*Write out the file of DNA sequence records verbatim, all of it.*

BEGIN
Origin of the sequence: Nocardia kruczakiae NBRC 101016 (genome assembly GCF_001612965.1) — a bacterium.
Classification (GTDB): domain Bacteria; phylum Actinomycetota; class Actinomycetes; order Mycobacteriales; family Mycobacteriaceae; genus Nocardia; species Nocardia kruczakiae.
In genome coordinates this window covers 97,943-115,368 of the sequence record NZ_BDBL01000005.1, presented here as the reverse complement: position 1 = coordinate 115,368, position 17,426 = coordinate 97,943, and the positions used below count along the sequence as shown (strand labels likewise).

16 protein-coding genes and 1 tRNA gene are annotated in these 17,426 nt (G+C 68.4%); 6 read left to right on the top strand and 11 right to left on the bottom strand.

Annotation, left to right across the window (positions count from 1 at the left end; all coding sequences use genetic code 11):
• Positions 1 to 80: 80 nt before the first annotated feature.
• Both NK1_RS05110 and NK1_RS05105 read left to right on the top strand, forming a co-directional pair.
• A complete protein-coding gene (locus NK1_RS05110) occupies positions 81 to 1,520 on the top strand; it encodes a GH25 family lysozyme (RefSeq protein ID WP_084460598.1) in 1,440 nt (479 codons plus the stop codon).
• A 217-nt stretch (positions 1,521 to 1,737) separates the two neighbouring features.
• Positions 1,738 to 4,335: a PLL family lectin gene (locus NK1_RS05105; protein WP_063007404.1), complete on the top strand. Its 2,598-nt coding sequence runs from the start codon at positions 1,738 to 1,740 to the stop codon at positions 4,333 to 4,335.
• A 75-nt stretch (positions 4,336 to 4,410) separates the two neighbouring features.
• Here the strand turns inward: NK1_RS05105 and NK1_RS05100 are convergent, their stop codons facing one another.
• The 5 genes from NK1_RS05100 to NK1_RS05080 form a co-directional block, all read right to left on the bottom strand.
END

Origin of the sequence: Nocardia kruczakiae NBRC 101016 (genome assembly GCF_001612965.1) — a bacterium.
Classification (GTDB): domain Bacteria; phylum Actinomycetota; class Actinomycetes; order Mycobacteriales; family Mycobacteriaceae; genus Nocardia; species Nocardia kruczakiae.
In genome coordinates this window covers 97,943-115,368 of the sequence record NZ_BDBL01000005.1, presented here as the reverse complement: position 1 = coordinate 115,368, position 17,426 = coordinate 97,943, and the positions used below count along the sequence as shown (strand labels likewise).

16 protein-coding genes and 1 tRNA gene are annotated in these 17,426 nt (G+C 68.4%); 6 read left to right on the top strand and 11 right to left on the bottom strand.

Annotation, left to right across the window (positions count from 1 at the left end; all coding sequences use genetic code 11):
• Positions 1 to 80: 80 nt before the first annotated feature.
• Both NK1_RS05110 and NK1_RS05105 read left to right on the top strand, forming a co-directional pair.
• A complete protein-coding gene (locus NK1_RS05110) occupies positions 81 to 1,520 on the top strand; it encodes a GH25 family lysozyme (RefSeq protein ID WP_084460598.1) in 1,440 nt (479 codons plus the stop codon).
• A 217-nt stretch (positions 1,521 to 1,737) separates the two neighbouring features.
• Positions 1,738 to 4,335: a PLL family lectin gene (locus NK1_RS05105; protein WP_063007404.1), complete on the top strand. Its 2,598-nt coding sequence runs from the start codon at positions 1,738 to 1,740 to the stop codon at positions 4,333 to 4,335.
• A 75-nt stretch (positions 4,336 to 4,410) separates the two neighbouring features.
• Here the strand turns inward: NK1_RS05105 and NK1_RS05100 are convergent, their stop codons facing one another.
• The 5 genes from NK1_RS05100 to NK1_RS05080 form a co-directional block, all read right to left on the bottom strand.